I couldn’t stop thinking about the color orange.

Not thinking about orange after the revelation of homemade cheese powder for this white cheesy popcorns, is like ignoring the bigger and prettier elephant in the room.  You know you thought the same.  So let’s just take a moment to put this unnatural, unhealthy, un-anything-you-should-really-eat-or-let-alone-making-at-home idea aside, before we can get back to eating real foods.

Shall we?  A sequel of our chick-flick popcorns – the orange stuff that would make cardboard taste good.


The neon-orange cheddar which I was told isn’t real cheese, is the only logical progression after discovering that one could effortlessly leave grated cheese in the fridge to air-dry which then makes pulverization possible.  Tah-dah~ homemade cheese powder, may come as a very “inconvenient truth” to some.  But to be annoyingly curious, if I were to go beyond drying/powdering real cheese, down the route of  messing with factory-dyed brick of flaming orange, then why not just purchase myself a nice bag of industrial-grade magic dust for quickness sake?  Well, hah, as it turns out that those cheese powder are fake as well… containing not much “cheeses” that aren’t even “real” to begin with!…  Oh wow, it’s like Ann Hathaway wearing the skin of Taylor Swift giving an acceptance speech it’s fake on fake.  I mean jeeez, is it too much to ask for some real fake orange cheddar powder if I may?

The answer is yes, yes I may.

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It took slightly longer, but here I had a box of finely pulverized neon-orange staring right back at my regretting face.  I imagine this is how that dude felt when he created the atomic bomb…  It’s bad.  It’s real bad.  And I had to facilitate the damage by mixing it with chili powder and lime zest, then dropping it onto some very large, laaaarge garlic-panko-crusted, bacon-sour-cream-and-chive-laden mashed potato croquettes?  I’m speaking to you now 3-pounds-heavier than yesterday and I’m still dealing with it mentally.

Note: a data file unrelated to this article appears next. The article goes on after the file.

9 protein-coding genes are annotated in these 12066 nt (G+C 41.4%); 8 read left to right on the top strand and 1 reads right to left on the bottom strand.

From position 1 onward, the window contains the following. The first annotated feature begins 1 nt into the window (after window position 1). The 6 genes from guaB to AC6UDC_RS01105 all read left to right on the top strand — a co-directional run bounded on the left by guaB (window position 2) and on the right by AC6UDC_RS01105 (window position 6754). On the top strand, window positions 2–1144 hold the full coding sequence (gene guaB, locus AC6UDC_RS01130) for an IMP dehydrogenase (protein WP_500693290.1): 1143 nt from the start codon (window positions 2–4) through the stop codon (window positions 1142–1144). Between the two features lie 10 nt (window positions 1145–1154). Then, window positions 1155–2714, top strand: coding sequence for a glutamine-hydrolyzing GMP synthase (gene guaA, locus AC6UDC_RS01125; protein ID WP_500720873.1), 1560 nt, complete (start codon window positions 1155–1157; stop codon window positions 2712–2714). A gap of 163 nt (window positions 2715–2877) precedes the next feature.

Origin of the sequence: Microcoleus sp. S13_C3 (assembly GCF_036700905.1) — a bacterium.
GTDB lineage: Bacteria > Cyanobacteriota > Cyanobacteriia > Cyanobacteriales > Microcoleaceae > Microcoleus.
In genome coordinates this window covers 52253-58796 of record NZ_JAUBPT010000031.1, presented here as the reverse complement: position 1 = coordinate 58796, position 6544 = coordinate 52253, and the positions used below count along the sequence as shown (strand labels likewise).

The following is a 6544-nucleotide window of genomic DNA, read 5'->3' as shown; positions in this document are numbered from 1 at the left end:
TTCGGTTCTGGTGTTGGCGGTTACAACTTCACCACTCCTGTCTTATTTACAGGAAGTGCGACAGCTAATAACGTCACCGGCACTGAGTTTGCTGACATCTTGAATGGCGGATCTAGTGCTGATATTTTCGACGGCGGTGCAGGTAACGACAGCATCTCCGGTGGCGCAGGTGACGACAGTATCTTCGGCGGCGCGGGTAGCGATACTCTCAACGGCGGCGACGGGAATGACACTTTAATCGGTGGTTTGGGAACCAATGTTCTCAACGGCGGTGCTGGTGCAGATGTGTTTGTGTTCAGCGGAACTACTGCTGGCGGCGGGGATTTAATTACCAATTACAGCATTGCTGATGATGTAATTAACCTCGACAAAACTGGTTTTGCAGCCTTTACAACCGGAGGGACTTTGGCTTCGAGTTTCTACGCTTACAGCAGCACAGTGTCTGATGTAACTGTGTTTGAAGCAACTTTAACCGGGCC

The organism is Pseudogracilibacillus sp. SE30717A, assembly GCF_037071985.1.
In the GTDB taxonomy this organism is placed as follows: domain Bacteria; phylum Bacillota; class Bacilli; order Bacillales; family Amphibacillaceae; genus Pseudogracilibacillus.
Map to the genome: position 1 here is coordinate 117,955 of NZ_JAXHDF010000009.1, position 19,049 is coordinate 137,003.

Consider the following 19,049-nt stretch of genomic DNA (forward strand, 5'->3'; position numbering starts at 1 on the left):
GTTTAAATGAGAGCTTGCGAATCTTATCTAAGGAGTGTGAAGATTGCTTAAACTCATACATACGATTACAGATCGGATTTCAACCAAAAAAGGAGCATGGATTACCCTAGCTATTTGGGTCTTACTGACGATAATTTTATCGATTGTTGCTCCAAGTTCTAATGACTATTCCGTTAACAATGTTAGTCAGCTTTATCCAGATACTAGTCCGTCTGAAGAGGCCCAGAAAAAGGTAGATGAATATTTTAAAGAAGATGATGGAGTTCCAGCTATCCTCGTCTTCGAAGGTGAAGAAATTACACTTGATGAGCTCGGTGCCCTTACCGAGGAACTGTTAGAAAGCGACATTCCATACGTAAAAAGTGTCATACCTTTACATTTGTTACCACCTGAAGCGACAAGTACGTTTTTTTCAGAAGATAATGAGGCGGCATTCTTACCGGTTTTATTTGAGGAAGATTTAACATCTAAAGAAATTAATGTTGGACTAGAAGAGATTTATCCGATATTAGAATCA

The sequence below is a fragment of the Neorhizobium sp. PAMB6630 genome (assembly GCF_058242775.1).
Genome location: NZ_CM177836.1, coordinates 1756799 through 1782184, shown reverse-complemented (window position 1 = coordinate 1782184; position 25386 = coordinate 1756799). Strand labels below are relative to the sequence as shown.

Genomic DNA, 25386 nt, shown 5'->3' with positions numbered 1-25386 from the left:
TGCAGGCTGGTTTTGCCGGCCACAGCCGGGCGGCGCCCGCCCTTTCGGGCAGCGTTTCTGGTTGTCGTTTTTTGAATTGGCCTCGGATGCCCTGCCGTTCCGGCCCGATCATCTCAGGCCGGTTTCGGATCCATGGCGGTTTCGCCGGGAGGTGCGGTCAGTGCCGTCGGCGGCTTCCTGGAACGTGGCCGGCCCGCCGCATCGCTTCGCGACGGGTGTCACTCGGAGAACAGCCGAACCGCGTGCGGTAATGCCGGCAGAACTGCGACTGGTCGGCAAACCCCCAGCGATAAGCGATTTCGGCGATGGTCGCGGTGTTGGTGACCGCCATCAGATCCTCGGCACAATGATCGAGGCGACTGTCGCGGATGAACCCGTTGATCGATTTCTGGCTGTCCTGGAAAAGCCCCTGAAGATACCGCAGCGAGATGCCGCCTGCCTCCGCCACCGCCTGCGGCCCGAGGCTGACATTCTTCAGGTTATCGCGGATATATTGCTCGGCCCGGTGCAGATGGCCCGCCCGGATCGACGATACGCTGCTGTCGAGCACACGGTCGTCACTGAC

So let me do you a favour and retract a bit.  Pretend we didn’t hear that.  I mean really, this is about the orange cheddar powder.  The creamy and buttery and bacon fat-charged potato croquette other thing is just a subordinate delivery system that could be well replaced by say… boiled baby potatoes (helping out the less-privileged is a very charitable thing)?  Or turkey meatballs (lean turkey… who wouldn’t love leeeaan turkey)?  Oh how about savoury donuts/beignets (fried dough glistering in a flaming coat of orange I mean seriously)?  OR OR fried chicken (tumbling in cheddar dust with a few dashes of hot sauce over)?  …Wait, I’m not really helping out anyone, am I?  I don’t know!  Perhaps put it on your hair and attract lots of dudes in a bar!  Feel free to be creative.